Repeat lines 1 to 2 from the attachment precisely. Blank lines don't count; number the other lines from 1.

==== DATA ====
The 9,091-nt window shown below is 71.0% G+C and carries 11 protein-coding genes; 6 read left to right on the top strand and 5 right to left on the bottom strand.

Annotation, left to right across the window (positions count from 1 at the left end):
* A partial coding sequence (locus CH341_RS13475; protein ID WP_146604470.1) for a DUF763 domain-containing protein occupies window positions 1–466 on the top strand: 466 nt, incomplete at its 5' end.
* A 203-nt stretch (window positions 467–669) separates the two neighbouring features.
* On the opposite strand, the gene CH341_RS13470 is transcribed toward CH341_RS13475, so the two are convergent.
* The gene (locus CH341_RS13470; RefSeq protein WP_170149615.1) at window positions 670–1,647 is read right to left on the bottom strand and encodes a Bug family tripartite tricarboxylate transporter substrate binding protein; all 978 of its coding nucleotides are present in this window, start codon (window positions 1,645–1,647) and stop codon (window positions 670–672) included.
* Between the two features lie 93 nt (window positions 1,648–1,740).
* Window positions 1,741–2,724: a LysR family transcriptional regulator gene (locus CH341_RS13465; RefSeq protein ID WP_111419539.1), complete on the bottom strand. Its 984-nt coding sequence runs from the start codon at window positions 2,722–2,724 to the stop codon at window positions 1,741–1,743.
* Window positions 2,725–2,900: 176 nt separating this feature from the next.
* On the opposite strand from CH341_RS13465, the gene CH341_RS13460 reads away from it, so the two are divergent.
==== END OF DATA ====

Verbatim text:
The 9,091-nt window shown below is 71.0% G+C and carries 11 protein-coding genes; 6 read left to right on the top strand and 5 right to left on the bottom strand.

Annotation, left to right across the window (positions count from 1 at the left end):